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Guest Article: National Debtline

By Dennis Hussey, an adviser at National Debtline

At National Debtline, we speak to people who have found themselves in debt or under financial strain for a host of reasons.

However, energy-related debt is an issue we’ve seen increase significantly – last year, 17 percent of calls to National Debtline were related to gas or electricity arrears – up from 12 percent in 2010.  In many cases, these arrears are a direct consequence of fuel poverty.

From the people we speak to on the phone, we know that energy arrears can be caused by many different issues. Sometimes it can be a breakdown of communication, a missed payment, and then a surprisingly hefty bill. Sometimes the person may already be paying off arrears, but find that they are no longer able to afford to incorporate it into their budget. At this time of year, many people we speak to are facing a ‘bill shock’, as the temperature jumps, the heating goes on, and gas and electricity bills go up.

Another common problem is that customers often don’t realise their rights. Tenants privately renting may not be sure about asking a landlord to install a pre-pay meter, or knowing you can switch suppliers even if you have an outstanding bill of up to £500.

Many people we speak to often are struggling with arrears payments but aren’t aware of the help available. Many energy suppliers offer grants and funds, and they are not always necessarily just for their customers. Our MyMoneySteps site runs in partnership with the Turn2us Benefits Calculator, allowing users to search for available help and creating a budget to help regain control of their finances.

Whilst working through bills with clients, we often find that energy efficiency has a role to play in high costs. This can be down to living circumstances, for example, empty nesters who now have a larger, but under-occupied home, to heat. Or in private rented accommodation where landlords are reluctant to make changes to help with energy efficiency.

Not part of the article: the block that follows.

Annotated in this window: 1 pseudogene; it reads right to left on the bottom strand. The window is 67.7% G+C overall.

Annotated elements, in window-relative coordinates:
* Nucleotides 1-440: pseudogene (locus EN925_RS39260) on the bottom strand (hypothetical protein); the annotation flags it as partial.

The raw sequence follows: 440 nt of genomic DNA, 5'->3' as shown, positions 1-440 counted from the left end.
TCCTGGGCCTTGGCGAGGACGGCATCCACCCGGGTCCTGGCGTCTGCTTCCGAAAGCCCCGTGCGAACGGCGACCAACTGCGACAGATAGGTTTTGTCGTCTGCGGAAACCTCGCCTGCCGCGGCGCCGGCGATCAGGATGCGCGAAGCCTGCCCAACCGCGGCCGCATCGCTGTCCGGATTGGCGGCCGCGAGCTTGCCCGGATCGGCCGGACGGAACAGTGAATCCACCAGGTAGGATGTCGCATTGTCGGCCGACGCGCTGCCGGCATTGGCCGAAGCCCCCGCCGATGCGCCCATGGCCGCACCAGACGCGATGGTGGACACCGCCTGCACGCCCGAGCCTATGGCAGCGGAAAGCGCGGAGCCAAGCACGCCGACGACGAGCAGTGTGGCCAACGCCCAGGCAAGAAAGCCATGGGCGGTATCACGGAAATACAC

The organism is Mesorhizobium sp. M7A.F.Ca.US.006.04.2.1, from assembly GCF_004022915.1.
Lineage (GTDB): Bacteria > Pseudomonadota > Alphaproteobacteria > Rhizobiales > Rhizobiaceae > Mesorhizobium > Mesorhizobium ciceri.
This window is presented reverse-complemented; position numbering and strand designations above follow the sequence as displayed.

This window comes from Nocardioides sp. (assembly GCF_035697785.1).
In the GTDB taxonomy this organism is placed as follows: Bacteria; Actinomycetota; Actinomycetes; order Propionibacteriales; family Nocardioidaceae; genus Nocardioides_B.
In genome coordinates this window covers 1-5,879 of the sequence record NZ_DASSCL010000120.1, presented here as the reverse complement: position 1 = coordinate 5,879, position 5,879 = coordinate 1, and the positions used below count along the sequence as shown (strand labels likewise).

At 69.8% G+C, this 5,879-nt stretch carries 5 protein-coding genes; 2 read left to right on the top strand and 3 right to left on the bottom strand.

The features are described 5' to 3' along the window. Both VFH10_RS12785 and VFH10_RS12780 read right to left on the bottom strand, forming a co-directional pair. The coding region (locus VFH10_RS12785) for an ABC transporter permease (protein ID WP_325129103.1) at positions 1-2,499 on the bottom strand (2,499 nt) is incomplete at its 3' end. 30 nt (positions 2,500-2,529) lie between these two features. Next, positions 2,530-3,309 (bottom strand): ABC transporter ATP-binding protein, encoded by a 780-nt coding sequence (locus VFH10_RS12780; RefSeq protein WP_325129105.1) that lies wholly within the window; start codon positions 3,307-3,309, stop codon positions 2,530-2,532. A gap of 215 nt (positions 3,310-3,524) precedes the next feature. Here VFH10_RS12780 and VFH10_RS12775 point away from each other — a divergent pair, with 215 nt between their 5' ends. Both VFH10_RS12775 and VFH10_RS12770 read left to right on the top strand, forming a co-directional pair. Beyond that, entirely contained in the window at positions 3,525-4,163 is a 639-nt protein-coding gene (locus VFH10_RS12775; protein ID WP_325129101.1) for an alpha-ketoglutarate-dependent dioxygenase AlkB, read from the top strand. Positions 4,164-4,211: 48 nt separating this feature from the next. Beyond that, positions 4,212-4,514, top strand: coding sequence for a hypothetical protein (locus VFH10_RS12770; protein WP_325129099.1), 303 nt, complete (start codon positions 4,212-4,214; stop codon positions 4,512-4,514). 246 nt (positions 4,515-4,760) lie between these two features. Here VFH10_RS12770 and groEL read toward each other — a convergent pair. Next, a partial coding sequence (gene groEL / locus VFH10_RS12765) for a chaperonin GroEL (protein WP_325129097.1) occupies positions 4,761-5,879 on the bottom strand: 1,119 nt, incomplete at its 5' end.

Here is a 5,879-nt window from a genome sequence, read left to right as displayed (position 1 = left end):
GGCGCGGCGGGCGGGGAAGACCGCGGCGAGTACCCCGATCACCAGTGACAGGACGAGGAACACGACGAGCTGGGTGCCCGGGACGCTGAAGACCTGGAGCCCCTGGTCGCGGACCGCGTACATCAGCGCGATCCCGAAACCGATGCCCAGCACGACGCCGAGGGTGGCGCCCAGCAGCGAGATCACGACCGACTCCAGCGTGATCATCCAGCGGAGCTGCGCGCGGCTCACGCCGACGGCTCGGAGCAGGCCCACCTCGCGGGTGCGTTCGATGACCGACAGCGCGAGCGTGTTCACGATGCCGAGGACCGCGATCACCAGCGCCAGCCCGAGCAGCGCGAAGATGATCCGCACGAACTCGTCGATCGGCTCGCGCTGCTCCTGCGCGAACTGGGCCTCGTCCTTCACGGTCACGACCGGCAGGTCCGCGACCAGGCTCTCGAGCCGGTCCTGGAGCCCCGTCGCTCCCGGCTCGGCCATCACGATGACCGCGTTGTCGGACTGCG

Here are National Debtline’s top five tips for getting your fuel bills in check:

  1. Check your account is not being billed on estimates – always give a meter reading

  2. ​Always check you’re on the best tariff – shop around for the best deal

  3. Keep in touch with your supplier – they may be able to help more than you think.  For instance, if you receive benefits, you may be able to arrange to pay your arrears as a direct deduction, making budgeting easier

  4. See if you can cut down the energy you use – visit Home Energy Check.

  5. Use the Turn2us Benefits Calculator to check your entitlements and the Turn2us Grants Search to see if there are any trust funds from energy suppliers or charitable funds available

It’s important to make sure you know when your energy bills need paying, and budgeting accordingly – especially during the winter months. Of course, this isn’t always possible, and if you are struggling to cope, seek free advice from a charity-run service like National Debtline as early as possible. The earlier you seek advice, the quicker and easier the problem will be to resolve. 

By Dennis Hussey, an adviser at National Debtline 

Coronavirus Information

My child's school is closing due to the coronavirus outbreak. What can I do?

The government has announced that schools will be closing for the majority of students from 20 March 2020.

Children in the following groups will still be able to go to school if their parents choose to send them:

  • The children of key workers
  • Children receiving support from social services
  • Children with disabilities
  • Children with Education Health and Care Plans (EHCPs​)
  • Young carers

If you need to take time off work to care for your children, you should check your employment rights on the ACAS website.
 

What if I am well but my employer tells me not to work because of the coronavirus outbreak?

This will depend on your contract and is an employment law issue. You may be able to get advice from ACAS on this. You will not be entitled to Statutory Sick Pay (SSP).

What if I have been in contact with someone with coronavirus and don’t want to go to work and risk infecting my colleagues and customers?

You will only be able to get special help under the coronavirus rules if you are self-isolating in accordance with NHS advice. You can find the current NHS coronavirus advice on the NHS website

What if I am not getting any customers in my self-employed business because of the coronavirus?

You may be able to claim Universal Credit, but you will not be entitled to any special support because of the coronavirus outbreak. You may have the minimum income floor applied to your claim, or you may be required to look for full time-employment.

I’m on a zero-hours contract, will I get paid if I’m told to self isolate?

If you are self-isolating in accordance with NHS guidance and you usually earn at least £120 per week, you should get Statutory Sick Pay even if you are on a zero hours contract.

What if I am homeless with no income so can’t self-isolate and need funds for accommodation?

The government has not published any guidance for what you should do if you are homeless and develop coronavirus symptoms. It would be best to contact your local authority for advice. You should do so by telephone if at all possible.